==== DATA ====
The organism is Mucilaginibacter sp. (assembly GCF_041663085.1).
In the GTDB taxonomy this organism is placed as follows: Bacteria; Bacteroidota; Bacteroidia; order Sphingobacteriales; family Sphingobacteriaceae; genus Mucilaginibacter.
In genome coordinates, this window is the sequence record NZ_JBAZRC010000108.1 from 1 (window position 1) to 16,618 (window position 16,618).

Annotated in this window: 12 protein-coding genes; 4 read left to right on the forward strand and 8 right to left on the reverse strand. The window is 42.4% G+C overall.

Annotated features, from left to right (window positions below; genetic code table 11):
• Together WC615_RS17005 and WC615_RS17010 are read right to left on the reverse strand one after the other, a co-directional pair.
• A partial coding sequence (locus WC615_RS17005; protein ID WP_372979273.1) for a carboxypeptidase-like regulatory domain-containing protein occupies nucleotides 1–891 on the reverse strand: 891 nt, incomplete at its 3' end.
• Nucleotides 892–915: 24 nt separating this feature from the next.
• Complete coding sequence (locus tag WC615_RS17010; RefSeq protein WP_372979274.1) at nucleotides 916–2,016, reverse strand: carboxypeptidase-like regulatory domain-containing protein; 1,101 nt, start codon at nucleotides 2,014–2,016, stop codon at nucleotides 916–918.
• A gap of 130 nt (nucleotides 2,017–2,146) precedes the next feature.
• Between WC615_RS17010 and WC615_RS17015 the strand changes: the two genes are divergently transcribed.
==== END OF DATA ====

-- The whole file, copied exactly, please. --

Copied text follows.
The organism is Mucilaginibacter sp. (assembly GCF_041663085.1).
In the GTDB taxonomy this organism is placed as follows: Bacteria; Bacteroidota; Bacteroidia; order Sphingobacteriales; family Sphingobacteriaceae; genus Mucilaginibacter.
In genome coordinates, this window is the sequence record NZ_JBAZRC010000108.1 from 1 (window position 1) to 16,618 (window position 16,618).

Annotated in this window: 12 protein-coding genes; 4 read left to right on the forward strand and 8 right to left on the reverse strand. The window is 42.4% G+C overall.

Annotated features, from left to right (window positions below; genetic code table 11):
• Together WC615_RS17005 and WC615_RS17010 are read right to left on the reverse strand one after the other, a co-directional pair.
• A partial coding sequence (locus WC615_RS17005; protein ID WP_372979273.1) for a carboxypeptidase-like regulatory domain-containing protein occupies nucleotides 1–891 on the reverse strand: 891 nt, incomplete at its 3' end.
• Nucleotides 892–915: 24 nt separating this feature from the next.
• Complete coding sequence (locus tag WC615_RS17010; RefSeq protein WP_372979274.1) at nucleotides 916–2,016, reverse strand: carboxypeptidase-like regulatory domain-containing protein; 1,101 nt, start codon at nucleotides 2,014–2,016, stop codon at nucleotides 916–918.
• A gap of 130 nt (nucleotides 2,017–2,146) precedes the next feature.
• Between WC615_RS17010 and WC615_RS17015 the strand changes: the two genes are divergently transcribed.